Class 10 heredity-evolution Reproduction DNA replication

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Reproduction involves the production of individuals which appear similar to their parents. The similarity in body design among individuals of successive generations is the hallmark of the reproductive process. The similarity in body design is attained because of the passing of a set of characters from one generation to the next generation. In simple terms; heredity can be defined as the passing of traits from parents to offspring. In more technical terms; heredity is defined as the passing of phenotypic traits from parents to offspring. This happens in the case of asexual reproduction as well as in the case of sexual reproduction. In fact, the process of heredity obeys certain rules because of which the set of characters is reliably inherited to the next generation.

 Rules of Inheritance of traits

Inheritance of traits follows certain rules. In the case of sexual reproduction, a progeny gets characters from two parents. But it is not necessary that all the traits from both parents shall be apparent in the progeny. For example; a girl gets traits from her mother as well as her father. Her nose may resemble the nose of her father, while her lips may resemble the lips of her mother. It can be another way around as well. We need to understand how does this happen. You may have seen that child of tall parents may be of average height or child of medium height parents may be considerably taller. Let us try to understand the rules which govern the inheritance of traits in successive generations.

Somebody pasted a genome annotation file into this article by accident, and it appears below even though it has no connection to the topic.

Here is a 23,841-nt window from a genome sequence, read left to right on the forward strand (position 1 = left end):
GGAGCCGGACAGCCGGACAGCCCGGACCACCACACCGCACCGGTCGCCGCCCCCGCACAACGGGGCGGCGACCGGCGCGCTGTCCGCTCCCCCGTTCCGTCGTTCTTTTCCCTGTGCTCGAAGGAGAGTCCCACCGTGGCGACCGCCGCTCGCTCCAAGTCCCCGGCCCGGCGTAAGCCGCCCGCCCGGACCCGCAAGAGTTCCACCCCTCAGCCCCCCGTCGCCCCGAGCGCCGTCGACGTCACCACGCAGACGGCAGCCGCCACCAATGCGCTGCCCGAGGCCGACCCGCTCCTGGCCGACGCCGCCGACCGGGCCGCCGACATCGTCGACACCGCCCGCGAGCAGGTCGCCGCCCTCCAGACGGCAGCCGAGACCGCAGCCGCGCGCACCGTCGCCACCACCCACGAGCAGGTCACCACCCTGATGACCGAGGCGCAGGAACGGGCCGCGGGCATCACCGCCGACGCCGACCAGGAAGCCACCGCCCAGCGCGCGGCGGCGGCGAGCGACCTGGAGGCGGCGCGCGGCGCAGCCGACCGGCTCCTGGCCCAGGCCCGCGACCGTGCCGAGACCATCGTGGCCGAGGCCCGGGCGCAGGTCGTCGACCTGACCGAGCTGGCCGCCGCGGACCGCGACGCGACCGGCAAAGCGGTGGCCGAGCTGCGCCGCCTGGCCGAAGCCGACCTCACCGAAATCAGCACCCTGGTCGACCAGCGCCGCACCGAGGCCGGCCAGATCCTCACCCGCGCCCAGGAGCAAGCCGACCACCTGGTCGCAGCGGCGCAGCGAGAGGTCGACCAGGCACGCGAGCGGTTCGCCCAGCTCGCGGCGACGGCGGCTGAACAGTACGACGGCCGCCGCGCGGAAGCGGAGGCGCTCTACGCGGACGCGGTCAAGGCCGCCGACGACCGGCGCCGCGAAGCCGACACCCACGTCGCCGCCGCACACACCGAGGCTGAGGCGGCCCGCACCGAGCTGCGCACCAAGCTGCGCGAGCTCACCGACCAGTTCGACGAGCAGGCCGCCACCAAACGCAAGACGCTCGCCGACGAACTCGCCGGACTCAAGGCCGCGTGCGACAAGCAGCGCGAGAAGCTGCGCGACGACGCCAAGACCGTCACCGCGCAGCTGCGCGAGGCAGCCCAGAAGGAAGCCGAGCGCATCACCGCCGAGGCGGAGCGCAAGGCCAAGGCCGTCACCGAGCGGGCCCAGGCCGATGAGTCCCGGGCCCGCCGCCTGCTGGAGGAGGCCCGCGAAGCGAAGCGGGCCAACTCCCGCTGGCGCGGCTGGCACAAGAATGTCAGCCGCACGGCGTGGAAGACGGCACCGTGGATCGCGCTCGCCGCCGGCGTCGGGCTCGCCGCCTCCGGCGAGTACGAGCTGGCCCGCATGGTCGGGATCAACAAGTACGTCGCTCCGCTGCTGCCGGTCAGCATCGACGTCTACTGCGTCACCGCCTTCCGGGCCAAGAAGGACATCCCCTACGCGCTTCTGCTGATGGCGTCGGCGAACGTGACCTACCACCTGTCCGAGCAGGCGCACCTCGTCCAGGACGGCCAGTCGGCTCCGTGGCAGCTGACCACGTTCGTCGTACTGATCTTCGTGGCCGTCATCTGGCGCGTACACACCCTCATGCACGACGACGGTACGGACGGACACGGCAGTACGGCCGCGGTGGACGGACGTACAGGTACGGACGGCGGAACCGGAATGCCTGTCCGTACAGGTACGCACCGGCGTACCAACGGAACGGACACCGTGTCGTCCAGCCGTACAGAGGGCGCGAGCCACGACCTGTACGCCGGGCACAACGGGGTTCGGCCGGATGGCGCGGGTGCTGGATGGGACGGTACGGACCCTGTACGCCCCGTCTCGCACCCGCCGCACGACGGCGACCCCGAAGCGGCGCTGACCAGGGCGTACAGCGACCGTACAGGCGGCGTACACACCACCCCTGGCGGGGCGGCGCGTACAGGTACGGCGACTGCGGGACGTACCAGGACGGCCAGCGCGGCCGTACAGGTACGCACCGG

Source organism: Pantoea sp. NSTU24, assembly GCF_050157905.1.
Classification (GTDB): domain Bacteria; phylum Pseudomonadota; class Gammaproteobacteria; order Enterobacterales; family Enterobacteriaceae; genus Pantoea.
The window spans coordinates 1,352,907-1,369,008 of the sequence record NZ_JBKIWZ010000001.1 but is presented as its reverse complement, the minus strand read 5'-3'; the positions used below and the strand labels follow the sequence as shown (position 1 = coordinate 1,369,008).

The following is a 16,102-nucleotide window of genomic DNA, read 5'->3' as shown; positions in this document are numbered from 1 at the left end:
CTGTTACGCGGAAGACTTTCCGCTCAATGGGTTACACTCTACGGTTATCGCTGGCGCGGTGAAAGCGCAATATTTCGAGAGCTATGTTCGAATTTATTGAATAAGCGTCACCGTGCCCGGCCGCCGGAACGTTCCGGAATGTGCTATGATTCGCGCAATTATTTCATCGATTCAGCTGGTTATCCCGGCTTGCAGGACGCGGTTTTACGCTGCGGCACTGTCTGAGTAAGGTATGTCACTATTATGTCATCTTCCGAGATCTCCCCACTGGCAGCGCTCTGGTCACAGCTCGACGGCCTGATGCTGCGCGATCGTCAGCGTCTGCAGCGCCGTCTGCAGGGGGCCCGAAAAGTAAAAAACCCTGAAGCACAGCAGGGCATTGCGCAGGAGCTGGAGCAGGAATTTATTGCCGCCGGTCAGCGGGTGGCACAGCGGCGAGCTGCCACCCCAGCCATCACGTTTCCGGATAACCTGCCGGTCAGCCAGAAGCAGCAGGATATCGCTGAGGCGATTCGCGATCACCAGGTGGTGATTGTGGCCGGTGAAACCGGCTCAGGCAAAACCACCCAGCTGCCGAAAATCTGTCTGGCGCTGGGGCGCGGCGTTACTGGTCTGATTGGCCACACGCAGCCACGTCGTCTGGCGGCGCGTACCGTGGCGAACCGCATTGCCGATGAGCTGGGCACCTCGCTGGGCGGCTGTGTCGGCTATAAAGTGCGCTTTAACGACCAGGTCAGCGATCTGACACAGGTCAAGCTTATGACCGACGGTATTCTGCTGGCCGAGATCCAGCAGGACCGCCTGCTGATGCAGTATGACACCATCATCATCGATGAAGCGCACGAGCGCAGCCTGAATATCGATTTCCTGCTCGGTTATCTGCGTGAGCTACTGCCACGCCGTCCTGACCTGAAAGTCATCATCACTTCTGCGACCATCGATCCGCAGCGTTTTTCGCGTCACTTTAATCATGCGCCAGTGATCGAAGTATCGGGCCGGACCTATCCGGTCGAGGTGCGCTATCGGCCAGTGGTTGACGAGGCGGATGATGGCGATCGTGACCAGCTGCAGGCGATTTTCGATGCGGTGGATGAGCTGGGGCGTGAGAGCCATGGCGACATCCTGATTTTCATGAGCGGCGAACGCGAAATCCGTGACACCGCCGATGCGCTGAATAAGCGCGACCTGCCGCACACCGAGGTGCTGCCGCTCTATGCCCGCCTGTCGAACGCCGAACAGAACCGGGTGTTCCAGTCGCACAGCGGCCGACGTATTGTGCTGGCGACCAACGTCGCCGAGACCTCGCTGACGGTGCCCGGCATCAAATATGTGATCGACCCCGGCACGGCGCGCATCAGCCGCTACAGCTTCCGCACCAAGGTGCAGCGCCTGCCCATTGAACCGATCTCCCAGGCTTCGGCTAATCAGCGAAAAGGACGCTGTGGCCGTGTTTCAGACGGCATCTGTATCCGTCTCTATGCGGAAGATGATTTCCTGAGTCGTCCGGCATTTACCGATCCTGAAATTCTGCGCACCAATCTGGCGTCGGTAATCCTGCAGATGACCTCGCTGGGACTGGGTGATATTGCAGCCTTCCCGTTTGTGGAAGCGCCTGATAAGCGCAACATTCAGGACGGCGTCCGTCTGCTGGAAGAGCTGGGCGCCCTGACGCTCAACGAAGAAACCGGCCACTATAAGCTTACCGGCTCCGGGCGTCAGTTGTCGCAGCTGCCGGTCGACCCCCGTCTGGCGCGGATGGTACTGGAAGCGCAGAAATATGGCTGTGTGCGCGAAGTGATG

Mendel’s Contribution

Mendel did extensive research on pea plants to understand the patterns of inheritance. He tested about 29,000 pea plants between 1856 and 1863 and came with interesting findings and revelations. For his study, Mendel selected seven traits of pea plants which are as follows:

seed shape, flower colour, seed coat tint, pod shape, unripe pod colour, flower location, and plant height.

Based on his observations, Mendel proposed his laws of inheritance which are also known as Laws of Mendelian Inheritance.

Gregor Johann Mendel (1822 – 1844): Mendel was an Austrian and was born in a farmer family. After completing his studies at the University of Vienna, he joined as a monk. While serving as a priest, Mendel continued his experiments on pea plants. Although Mendel carried extensive research and gave new knowledge on inheritance; his work was rejected by the scientific community and remained unnoticed till his death. It was during the early 20th century that the scientists’ fraternity recognised Mendel’s work. Hugo de Vries and Carl Correns; who worked on the same subject were the scientists to give recognition to Mendel’s work.

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